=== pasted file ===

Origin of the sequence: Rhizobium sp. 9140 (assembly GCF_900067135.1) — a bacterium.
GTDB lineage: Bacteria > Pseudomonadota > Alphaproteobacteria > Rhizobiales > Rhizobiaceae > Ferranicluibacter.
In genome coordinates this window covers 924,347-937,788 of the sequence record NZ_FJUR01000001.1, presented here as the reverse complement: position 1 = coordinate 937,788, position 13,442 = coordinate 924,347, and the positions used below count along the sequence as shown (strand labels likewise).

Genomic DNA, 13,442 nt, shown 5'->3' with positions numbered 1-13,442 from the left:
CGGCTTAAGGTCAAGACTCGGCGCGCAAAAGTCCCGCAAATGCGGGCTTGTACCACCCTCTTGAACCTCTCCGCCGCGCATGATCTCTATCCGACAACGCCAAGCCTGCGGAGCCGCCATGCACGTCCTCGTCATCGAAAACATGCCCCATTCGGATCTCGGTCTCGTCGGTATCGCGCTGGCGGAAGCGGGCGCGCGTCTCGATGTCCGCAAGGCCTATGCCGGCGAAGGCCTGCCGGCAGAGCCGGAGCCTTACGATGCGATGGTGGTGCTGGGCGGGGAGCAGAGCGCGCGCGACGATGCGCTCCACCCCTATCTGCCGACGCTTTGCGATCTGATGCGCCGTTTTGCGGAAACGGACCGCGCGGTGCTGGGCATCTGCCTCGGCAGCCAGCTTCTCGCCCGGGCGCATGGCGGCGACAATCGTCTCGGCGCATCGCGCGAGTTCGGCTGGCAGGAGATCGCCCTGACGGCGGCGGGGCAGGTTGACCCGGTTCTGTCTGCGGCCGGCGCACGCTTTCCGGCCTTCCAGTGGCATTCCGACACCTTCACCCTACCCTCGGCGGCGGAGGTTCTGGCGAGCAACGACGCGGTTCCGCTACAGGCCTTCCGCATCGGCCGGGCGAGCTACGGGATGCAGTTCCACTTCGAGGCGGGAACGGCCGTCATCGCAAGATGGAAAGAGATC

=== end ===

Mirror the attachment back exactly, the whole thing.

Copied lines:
Origin of the sequence: Rhizobium sp. 9140 (assembly GCF_900067135.1) — a bacterium.
GTDB lineage: Bacteria > Pseudomonadota > Alphaproteobacteria > Rhizobiales > Rhizobiaceae > Ferranicluibacter.
In genome coordinates this window covers 924,347-937,788 of the sequence record NZ_FJUR01000001.1, presented here as the reverse complement: position 1 = coordinate 937,788, position 13,442 = coordinate 924,347, and the positions used below count along the sequence as shown (strand labels likewise).

Genomic DNA, 13,442 nt, shown 5'->3' with positions numbered 1-13,442 from the left:
CGGCTTAAGGTCAAGACTCGGCGCGCAAAAGTCCCGCAAATGCGGGCTTGTACCACCCTCTTGAACCTCTCCGCCGCGCATGATCTCTATCCGACAACGCCAAGCCTGCGGAGCCGCCATGCACGTCCTCGTCATCGAAAACATGCCCCATTCGGATCTCGGTCTCGTCGGTATCGCGCTGGCGGAAGCGGGCGCGCGTCTCGATGTCCGCAAGGCCTATGCCGGCGAAGGCCTGCCGGCAGAGCCGGAGCCTTACGATGCGATGGTGGTGCTGGGCGGGGAGCAGAGCGCGCGCGACGATGCGCTCCACCCCTATCTGCCGACGCTTTGCGATCTGATGCGCCGTTTTGCGGAAACGGACCGCGCGGTGCTGGGCATCTGCCTCGGCAGCCAGCTTCTCGCCCGGGCGCATGGCGGCGACAATCGTCTCGGCGCATCGCGCGAGTTCGGCTGGCAGGAGATCGCCCTGACGGCGGCGGGGCAGGTTGACCCGGTTCTGTCTGCGGCCGGCGCACGCTTTCCGGCCTTCCAGTGGCATTCCGACACCTTCACCCTACCCTCGGCGGCGGAGGTTCTGGCGAGCAACGACGCGGTTCCGCTACAGGCCTTCCGCATCGGCCGGGCGAGCTACGGGATGCAGTTCCACTTCGAGGCGGGAACGGCCGTCATCGCAAGATGGAAAGAGATC